ECHA has published several practical examples to help you comply with REACH 2018 by the May 31 deadline. Most of these examples are in the form of PDFs available in a number of languages. At the same link, there is also a series of video tutorials for the IUCLID software. These may not be practical examples in the sense that the scenarios at that link are, but they do show actual use of the software.

One of the practical examples looks at cost sharing among co-registrants. ECHA requires co-registrant to agree on cost-sharing, and to make sure that the method of cost sharing that they come up with is fair. They don’t offer additional specific guidance on cost-sharing, so the example is helpful in coming up with a plan to share the costs.


First, a reminder of the 8 steps to REACH compliance:

  • Step 1: Know your portfolio
  • Step 2: Find your co-registrants
  • Step 3: Get organized with your co-registrants
  • Step 4: Assess hazard and risk
  • Step 5: Prepare your registration as a IUCLID dossier
  • Step 6: Submit your registration dossier
  • Step 7: Keep your registration up-to-date

ECHA’s examples relate to steps one through five on this list. The cost sharing example is relevant to step 3.

The cost-sharing co-registrants

One of ECHA’s examples helps clarify the decision-making process for sharing costs. In this example, seven companies are using data from a study owned by one of the companies. That company — call it ACME — spent 200,000 euros on the study. ACME can prove this because they have invoices from a laboratory and a consultant, plus internal records showing the amount of time spent in-house. All the co-registrants agreed to the hourly cost of the work done in-house.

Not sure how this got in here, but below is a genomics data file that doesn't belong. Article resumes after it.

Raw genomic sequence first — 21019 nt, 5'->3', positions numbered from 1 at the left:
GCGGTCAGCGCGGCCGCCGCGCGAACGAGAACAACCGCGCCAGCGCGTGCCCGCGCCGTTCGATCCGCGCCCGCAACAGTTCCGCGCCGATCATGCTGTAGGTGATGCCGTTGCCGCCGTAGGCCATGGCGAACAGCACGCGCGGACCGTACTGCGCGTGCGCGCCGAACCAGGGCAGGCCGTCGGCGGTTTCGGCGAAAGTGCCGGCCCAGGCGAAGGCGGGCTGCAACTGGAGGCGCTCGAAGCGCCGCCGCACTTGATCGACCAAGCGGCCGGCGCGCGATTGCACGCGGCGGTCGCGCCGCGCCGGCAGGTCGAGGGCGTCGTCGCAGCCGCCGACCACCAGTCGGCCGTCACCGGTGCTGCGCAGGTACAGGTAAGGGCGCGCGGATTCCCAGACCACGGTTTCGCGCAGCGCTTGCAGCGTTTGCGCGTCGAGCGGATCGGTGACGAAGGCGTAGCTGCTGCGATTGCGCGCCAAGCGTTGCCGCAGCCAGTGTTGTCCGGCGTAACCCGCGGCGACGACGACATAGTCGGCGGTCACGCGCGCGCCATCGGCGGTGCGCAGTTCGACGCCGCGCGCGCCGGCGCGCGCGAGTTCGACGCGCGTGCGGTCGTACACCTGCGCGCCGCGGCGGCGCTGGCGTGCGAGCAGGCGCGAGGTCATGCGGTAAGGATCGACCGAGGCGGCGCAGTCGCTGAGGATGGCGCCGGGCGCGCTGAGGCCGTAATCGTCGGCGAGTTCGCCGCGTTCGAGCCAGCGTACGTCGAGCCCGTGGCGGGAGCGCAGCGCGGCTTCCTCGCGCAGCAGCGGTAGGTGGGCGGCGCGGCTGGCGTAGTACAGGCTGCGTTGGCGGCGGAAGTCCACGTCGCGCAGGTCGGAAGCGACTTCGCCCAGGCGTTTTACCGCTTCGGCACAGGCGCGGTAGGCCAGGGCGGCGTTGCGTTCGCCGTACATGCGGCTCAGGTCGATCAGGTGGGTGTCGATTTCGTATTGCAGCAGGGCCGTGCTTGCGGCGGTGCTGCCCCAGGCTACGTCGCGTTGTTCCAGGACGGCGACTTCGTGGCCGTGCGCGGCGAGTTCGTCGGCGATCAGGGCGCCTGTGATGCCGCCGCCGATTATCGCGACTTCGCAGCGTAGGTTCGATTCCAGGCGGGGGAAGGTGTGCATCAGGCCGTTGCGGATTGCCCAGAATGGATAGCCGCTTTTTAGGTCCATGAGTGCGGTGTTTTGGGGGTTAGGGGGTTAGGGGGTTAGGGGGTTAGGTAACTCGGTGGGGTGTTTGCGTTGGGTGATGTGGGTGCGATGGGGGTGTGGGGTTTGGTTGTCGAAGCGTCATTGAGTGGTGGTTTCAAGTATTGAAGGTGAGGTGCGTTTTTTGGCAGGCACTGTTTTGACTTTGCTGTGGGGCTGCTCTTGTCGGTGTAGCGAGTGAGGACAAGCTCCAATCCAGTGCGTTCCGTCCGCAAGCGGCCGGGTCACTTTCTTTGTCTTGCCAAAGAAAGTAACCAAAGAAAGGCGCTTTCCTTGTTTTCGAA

In fact, many companies don’t have the invoices or the hours of in-house work readily available. If your company doesn’t have this data, ECHA suggests that you and your co-registrants figure out what it would cost to redo the tests, and calculate the appropriate costs from the year the testing was completed.

Once the co-registrants agree to ACME’s claim of its investment in the test, they discuss the factors that affect their share of the cost. In this case, for example, the co-registrants agree that ACME will continue to own the data and that it will not be used for any purpose except REACH 2018 dossiers. Since each company is paying for the right to use the data, not for shared ownership of it, they agreed to a reduced price.

They could have taken inflation into account, but since some of the companies are located in countries which experienced deflation, they agreed not to consider this factor.

Once the companies have agreed to the cost-sharing, it will be important to keep a record of the agreement, and also to keep track of the payments as they are made to ACME.

Cost sharing tools

It’s obvious from this example that record-keeping is extremely important for REACH 2018 cost sharing. Tools that help you keep all the documents and discussions for your chemical regulatory compliance project together will help keep costs in line.

They also reduce stress and improve collaboration.

Schedule a demo of EUPHOR, our chemical regulation compliance project management software. See how it helps control costs and keep any chemical regulation compliance project on track.


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